If you’ve ever wanted one of those C4 ZR-1s that was immediately parked as an investment, You are currently spoiled for choice!
Anyone trying to crown the most significant Corvette in history is in danger of earning a one-way ticket to Shutter Island. Even if you narrow your choices to road-going production models, the number of Corvettes that have completely altered the automotive landscape makes it nearly impossible to choose just one. An example that will undoubtedly find its name in this conversation is the C4 ZR-1; after all, what merits a crown more than a King?
When it hit showrooms for the 1990 model year, the car that earned the internal designation, The King of the Hill, caused an unprecedented frenzy. The ZR-1 was the most expensive Corvette in history, retailing for nearly double the base price of a regular coupe. Still, as the LT5-powered super ‘Vette represented America’s first world-class sportscar effort in two decades, dealerships were able to get just about anything that they asked for in return for the privilege of ownership. Naturally, a market as hot as the one surrounding the ZR-1 attracted the attention of investors. Instead of enjoying the finest driving machine produced by the US at that point, many people threw as much as $120,000 ($237,622.95 in 2020 dollars!) on the manager’s desk at their local Chevrolet dealership just to turn around and park it until the day that it could be flipped for a significant profit.
Every now and then, you’ll see one of these “investment” ZR-1s on eBay or at a Mecum auction, even though the market for a museum quality example is currently hovering right around their original MSRP (a far cry from the early-retirement that many were hoping for when they took delivery). These sales usually have one of three stories behind them 1. The owner is tired of waiting and cuts his/her losses, 2. The car has been passed on to an heir that is cashing in without any skin in the game, or 3. The seller needs cash now, and J.G. Wentworth was screening their calls.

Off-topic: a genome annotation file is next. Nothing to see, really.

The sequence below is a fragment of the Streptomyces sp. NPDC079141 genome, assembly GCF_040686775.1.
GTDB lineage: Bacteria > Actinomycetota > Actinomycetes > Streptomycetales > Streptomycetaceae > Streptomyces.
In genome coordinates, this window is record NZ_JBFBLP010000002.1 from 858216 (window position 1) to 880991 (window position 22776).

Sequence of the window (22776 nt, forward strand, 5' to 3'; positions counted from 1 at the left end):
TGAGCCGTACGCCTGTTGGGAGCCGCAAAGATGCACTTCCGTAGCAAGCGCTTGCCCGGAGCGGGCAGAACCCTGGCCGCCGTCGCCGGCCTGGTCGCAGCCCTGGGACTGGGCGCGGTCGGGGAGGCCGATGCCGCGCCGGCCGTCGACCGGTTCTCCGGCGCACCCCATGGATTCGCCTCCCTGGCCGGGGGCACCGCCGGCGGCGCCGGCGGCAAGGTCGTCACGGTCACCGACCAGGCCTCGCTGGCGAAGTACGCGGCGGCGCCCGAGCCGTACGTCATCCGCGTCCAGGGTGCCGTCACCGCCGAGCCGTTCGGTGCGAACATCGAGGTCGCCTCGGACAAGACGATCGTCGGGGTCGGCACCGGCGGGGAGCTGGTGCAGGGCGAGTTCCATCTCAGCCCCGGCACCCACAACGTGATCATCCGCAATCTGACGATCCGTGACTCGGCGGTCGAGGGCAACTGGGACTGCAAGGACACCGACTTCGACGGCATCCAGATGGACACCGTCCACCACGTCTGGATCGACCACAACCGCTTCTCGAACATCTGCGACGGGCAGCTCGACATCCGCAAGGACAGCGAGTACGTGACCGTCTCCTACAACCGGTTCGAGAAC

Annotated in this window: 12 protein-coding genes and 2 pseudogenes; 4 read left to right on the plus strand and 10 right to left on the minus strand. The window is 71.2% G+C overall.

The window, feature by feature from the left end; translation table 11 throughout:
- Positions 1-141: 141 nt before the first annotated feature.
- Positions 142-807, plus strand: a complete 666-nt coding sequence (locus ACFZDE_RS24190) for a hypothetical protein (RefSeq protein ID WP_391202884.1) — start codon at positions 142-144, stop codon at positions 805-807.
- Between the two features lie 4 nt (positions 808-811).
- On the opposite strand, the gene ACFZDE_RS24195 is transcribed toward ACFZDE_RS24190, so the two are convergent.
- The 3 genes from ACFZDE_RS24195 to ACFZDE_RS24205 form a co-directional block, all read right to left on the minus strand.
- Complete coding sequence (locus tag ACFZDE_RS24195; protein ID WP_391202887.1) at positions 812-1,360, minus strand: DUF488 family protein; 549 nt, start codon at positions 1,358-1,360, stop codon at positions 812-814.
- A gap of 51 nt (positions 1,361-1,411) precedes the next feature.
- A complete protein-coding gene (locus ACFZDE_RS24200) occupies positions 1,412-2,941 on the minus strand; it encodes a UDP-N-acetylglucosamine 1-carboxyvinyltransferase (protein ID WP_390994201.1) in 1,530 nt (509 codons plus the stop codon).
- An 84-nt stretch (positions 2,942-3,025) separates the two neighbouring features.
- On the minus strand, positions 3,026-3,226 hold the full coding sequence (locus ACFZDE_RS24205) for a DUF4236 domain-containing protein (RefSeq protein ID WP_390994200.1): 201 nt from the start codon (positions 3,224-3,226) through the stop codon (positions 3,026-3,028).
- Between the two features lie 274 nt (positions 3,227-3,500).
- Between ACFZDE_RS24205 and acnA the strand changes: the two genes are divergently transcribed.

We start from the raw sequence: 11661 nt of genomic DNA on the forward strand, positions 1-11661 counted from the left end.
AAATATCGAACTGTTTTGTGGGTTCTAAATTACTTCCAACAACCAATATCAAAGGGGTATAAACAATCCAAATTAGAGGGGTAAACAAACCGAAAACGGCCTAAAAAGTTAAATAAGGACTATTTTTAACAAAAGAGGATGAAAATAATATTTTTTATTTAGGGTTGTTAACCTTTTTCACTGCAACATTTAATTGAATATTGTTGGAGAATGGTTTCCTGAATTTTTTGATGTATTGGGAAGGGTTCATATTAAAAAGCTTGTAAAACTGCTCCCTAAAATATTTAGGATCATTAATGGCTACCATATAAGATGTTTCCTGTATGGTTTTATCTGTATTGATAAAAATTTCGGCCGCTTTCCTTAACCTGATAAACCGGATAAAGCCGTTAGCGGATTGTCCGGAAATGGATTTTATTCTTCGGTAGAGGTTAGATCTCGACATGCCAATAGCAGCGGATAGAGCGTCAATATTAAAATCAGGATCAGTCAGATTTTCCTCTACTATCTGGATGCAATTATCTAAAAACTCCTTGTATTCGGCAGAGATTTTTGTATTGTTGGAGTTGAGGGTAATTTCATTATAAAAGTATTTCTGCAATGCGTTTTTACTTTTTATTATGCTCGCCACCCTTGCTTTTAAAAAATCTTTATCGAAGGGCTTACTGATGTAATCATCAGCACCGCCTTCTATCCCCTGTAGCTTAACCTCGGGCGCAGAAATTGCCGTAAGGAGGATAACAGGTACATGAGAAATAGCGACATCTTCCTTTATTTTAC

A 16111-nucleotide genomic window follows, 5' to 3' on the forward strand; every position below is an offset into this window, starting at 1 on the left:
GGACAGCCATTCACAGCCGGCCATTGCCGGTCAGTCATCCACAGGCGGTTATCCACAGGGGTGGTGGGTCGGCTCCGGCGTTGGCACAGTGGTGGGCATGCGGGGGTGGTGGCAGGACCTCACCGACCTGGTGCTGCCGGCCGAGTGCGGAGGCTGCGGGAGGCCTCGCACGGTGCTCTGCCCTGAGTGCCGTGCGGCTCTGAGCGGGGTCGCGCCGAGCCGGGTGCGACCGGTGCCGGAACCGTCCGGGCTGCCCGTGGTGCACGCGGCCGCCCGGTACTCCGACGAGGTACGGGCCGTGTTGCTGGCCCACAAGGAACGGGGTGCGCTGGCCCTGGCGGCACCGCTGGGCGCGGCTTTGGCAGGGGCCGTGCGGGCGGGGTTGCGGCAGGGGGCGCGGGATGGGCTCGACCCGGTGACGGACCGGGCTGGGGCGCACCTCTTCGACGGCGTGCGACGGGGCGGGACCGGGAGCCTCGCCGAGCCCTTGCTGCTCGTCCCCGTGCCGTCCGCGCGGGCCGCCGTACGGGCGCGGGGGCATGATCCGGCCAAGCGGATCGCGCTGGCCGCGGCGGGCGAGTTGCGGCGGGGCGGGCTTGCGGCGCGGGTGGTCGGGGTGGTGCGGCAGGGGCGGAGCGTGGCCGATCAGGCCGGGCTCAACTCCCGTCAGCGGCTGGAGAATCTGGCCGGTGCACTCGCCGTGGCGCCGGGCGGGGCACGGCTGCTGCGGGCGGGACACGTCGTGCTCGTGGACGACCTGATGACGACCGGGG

However, if you’ve ever been intrigued by the idea of owning a brand new 30-year-old sports car, you are in luck because you are currently flush with options, indicating that there might be a significant new factor causing long-time holders to finally move on. Being the supportive friends that we are, we’ve compiled a list of some of the best examples for your consideration.
Let’s get tropical for our first example out of Miami. This Bright Red specimen represents the most popular exterior color from the inaugural year of King of the Hill production as one of 1,565. It also owns the lowest odometer reading on this whole page, at a scant 61 miles and the highest asking price to match. Brickell Luxury Motors is asking a cool $96,000 to add this new-in-wrapper ZR-1 to your collection, plus an extra $995 dealer fee, a $139.95 filing fee, and a hilarious $1,195 fee to “recondition” this factory fresh used car!
Our French-Canadian readers are in luck because John Scotti Classic Cars has an even rarer beast on offer for nearly 50% off! It is one of the 124 Zs that wore Black for 1992. It has only traversed 1,365 miles since leaving Bowling Green, and it is listed at $51,995, “or best offer.” If you really had your heart set on red and the unique ’90 bodywork, JSCC has you covered on that front as well with this 2,230 mile, $49,678 example; that’s what we are talking aboot!